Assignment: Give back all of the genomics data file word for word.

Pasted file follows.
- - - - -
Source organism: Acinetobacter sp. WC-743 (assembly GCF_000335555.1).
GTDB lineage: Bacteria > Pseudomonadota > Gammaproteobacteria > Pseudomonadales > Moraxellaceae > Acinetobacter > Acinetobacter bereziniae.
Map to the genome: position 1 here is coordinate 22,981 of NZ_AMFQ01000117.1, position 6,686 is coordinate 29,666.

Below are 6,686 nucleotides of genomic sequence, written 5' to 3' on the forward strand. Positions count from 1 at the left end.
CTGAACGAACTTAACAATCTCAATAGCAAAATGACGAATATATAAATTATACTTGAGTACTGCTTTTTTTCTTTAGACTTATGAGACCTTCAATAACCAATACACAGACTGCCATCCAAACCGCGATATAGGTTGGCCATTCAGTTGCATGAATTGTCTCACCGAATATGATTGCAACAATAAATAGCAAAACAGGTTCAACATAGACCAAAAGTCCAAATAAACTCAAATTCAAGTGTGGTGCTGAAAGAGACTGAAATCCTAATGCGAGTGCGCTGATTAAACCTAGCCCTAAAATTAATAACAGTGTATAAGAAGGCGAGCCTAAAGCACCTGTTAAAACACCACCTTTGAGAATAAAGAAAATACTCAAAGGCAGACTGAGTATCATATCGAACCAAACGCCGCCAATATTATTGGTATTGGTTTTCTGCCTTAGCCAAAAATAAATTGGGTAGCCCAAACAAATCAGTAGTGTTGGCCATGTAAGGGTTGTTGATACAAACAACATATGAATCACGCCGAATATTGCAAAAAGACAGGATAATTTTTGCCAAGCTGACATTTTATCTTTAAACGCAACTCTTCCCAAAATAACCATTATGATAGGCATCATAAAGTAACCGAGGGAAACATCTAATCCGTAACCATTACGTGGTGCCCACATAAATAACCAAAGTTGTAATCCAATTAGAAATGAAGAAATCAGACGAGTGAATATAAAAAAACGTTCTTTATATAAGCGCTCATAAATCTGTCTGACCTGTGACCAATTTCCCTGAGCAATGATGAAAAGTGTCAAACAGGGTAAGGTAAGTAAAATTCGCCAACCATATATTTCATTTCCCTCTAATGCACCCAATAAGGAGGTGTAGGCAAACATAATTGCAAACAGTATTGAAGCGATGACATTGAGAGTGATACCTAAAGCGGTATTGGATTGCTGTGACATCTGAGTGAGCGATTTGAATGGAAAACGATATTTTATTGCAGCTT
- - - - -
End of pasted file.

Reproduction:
Source organism: Acinetobacter sp. WC-743 (assembly GCF_000335555.1).
GTDB lineage: Bacteria > Pseudomonadota > Gammaproteobacteria > Pseudomonadales > Moraxellaceae > Acinetobacter > Acinetobacter bereziniae.
Map to the genome: position 1 here is coordinate 22,981 of NZ_AMFQ01000117.1, position 6,686 is coordinate 29,666.

Below are 6,686 nucleotides of genomic sequence, written 5' to 3' on the forward strand. Positions count from 1 at the left end.
CTGAACGAACTTAACAATCTCAATAGCAAAATGACGAATATATAAATTATACTTGAGTACTGCTTTTTTTCTTTAGACTTATGAGACCTTCAATAACCAATACACAGACTGCCATCCAAACCGCGATATAGGTTGGCCATTCAGTTGCATGAATTGTCTCACCGAATATGATTGCAACAATAAATAGCAAAACAGGTTCAACATAGACCAAAAGTCCAAATAAACTCAAATTCAAGTGTGGTGCTGAAAGAGACTGAAATCCTAATGCGAGTGCGCTGATTAAACCTAGCCCTAAAATTAATAACAGTGTATAAGAAGGCGAGCCTAAAGCACCTGTTAAAACACCACCTTTGAGAATAAAGAAAATACTCAAAGGCAGACTGAGTATCATATCGAACCAAACGCCGCCAATATTATTGGTATTGGTTTTCTGCCTTAGCCAAAAATAAATTGGGTAGCCCAAACAAATCAGTAGTGTTGGCCATGTAAGGGTTGTTGATACAAACAACATATGAATCACGCCGAATATTGCAAAAAGACAGGATAATTTTTGCCAAGCTGACATTTTATCTTTAAACGCAACTCTTCCCAAAATAACCATTATGATAGGCATCATAAAGTAACCGAGGGAAACATCTAATCCGTAACCATTACGTGGTGCCCACATAAATAACCAAAGTTGTAATCCAATTAGAAATGAAGAAATCAGACGAGTGAATATAAAAAAACGTTCTTTATATAAGCGCTCATAAATCTGTCTGACCTGTGACCAATTTCCCTGAGCAATGATGAAAAGTGTCAAACAGGGTAAGGTAAGTAAAATTCGCCAACCATATATTTCATTTCCCTCTAATGCACCCAATAAGGAGGTGTAGGCAAACATAATTGCAAACAGTATTGAAGCGATGACATTGAGAGTGATACCTAAAGCGGTATTGGATTGCTGTGACATCTGAGTGAGCGATTTGAATGGAAAACGATATTTTATTGCAGCTT